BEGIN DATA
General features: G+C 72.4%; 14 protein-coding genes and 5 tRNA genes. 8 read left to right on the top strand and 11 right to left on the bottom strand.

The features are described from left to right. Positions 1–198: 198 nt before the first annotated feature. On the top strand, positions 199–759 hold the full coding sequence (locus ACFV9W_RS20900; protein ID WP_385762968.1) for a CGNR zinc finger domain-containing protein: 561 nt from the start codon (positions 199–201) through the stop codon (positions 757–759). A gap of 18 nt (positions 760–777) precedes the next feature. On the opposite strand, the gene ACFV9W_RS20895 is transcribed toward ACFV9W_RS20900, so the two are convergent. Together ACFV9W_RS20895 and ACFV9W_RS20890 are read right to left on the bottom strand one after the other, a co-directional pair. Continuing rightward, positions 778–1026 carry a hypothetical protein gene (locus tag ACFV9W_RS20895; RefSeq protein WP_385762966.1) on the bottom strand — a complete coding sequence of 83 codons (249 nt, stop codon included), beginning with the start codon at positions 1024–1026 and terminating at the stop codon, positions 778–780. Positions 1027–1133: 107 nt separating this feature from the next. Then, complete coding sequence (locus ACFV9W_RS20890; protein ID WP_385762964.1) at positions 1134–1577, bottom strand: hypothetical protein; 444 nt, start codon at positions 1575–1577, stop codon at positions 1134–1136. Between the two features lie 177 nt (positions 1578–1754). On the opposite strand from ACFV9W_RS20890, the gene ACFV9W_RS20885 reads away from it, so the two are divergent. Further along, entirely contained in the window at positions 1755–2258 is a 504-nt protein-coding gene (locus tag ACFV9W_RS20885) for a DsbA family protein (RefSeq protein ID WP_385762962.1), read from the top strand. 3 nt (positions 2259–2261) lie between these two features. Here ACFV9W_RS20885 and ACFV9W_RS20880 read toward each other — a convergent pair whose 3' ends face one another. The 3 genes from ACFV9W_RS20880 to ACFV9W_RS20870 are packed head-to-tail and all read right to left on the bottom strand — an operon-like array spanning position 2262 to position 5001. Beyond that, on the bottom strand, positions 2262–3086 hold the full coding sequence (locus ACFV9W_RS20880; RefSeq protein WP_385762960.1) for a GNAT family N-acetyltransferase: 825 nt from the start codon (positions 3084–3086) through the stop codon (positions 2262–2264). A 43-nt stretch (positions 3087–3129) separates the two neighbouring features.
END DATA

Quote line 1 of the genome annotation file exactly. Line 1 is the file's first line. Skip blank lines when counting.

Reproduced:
General features: G+C 72.4%; 14 protein-coding genes and 5 tRNA genes. 8 read left to right on the top strand and 11 right to left on the bottom strand.